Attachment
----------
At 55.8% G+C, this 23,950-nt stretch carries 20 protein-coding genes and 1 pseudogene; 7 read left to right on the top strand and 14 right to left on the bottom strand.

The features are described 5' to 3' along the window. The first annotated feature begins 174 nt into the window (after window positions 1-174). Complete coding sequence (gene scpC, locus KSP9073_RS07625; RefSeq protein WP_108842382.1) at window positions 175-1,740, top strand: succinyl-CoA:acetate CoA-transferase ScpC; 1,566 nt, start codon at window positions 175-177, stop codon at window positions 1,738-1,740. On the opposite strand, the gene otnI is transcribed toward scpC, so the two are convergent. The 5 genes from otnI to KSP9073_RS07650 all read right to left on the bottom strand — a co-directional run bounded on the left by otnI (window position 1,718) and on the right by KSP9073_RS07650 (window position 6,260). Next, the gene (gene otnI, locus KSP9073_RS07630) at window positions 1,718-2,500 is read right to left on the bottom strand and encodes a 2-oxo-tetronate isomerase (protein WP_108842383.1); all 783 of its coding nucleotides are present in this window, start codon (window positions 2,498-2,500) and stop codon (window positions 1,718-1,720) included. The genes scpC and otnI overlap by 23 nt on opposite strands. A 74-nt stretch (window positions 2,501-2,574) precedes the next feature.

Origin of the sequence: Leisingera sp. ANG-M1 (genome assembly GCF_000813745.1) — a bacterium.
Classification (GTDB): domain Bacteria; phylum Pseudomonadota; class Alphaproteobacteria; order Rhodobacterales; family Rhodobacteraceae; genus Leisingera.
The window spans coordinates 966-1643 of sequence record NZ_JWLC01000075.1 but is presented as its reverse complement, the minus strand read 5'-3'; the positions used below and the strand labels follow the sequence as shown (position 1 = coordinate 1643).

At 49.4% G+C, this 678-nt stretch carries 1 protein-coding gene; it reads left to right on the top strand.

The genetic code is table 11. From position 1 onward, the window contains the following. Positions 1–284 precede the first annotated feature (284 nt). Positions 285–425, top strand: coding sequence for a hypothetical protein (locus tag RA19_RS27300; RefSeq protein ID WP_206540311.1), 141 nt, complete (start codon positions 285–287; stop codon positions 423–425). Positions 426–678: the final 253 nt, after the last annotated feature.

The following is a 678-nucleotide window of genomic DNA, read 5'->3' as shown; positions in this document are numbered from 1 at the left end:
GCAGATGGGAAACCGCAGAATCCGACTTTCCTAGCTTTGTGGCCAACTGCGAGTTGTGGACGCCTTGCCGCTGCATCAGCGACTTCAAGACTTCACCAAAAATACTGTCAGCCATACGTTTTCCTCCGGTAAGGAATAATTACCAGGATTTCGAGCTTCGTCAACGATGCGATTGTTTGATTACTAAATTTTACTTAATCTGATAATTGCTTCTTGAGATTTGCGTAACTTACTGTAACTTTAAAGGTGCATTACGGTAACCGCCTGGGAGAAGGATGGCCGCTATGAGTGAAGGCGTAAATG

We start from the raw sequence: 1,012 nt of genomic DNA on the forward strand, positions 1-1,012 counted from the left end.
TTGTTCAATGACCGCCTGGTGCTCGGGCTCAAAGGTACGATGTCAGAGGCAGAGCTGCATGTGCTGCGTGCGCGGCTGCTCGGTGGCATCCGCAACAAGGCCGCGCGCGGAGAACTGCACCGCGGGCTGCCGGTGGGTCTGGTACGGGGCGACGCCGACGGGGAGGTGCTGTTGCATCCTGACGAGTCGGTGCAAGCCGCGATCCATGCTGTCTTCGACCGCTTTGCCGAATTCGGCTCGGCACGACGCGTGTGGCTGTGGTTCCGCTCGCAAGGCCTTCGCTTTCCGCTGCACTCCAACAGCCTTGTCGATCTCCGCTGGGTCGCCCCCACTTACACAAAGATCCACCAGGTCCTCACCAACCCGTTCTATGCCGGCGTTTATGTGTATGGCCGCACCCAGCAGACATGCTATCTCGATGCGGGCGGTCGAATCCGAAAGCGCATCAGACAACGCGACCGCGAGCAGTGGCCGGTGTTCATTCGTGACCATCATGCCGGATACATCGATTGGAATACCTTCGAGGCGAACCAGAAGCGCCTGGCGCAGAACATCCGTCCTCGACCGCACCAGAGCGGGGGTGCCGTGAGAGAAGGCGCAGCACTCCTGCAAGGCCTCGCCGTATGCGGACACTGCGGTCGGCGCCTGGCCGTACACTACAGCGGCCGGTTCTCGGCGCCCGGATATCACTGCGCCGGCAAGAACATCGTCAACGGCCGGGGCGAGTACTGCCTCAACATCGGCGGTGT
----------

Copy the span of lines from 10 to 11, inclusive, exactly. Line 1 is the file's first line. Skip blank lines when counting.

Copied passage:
We start from the raw sequence: 1,012 nt of genomic DNA on the forward strand, positions 1-1,012 counted from the left end.
TTGTTCAATGACCGCCTGGTGCTCGGGCTCAAAGGTACGATGTCAGAGGCAGAGCTGCATGTGCTGCGTGCGCGGCTGCTCGGTGGCATCCGCAACAAGGCCGCGCGCGGAGAACTGCACCGCGGGCTGCCGGTGGGTCTGGTACGGGGCGACGCCGACGGGGAGGTGCTGTTGCATCCTGACGAGTCGGTGCAAGCCGCGATCCATGCTGTCTTCGACCGCTTTGCCGAATTCGGCTCGGCACGACGCGTGTGGCTGTGGTTCCGCTCGCAAGGCCTTCGCTTTCCGCTGCACTCCAACAGCCTTGTCGATCTCCGCTGGGTCGCCCCCACTTACACAAAGATCCACCAGGTCCTCACCAACCCGTTCTATGCCGGCGTTTATGTGTATGGCCGCACCCAGCAGACATGCTATCTCGATGCGGGCGGTCGAATCCGAAAGCGCATCAGACAACGCGACCGCGAGCAGTGGCCGGTGTTCATTCGTGACCATCATGCCGGATACATCGATTGGAATACCTTCGAGGCGAACCAGAAGCGCCTGGCGCAGAACATCCGTCCTCGACCGCACCAGAGCGGGGGTGCCGTGAGAGAAGGCGCAGCACTCCTGCAAGGCCTCGCCGTATGCGGACACTGCGGTCGGCGCCTGGCCGTACACTACAGCGGCCGGTTCTCGGCGCCCGGATATCACTGCGCCGGCAAGAACATCGTCAACGGCCGGGGCGAGTACTGCCTCAACATCGGCGGTGT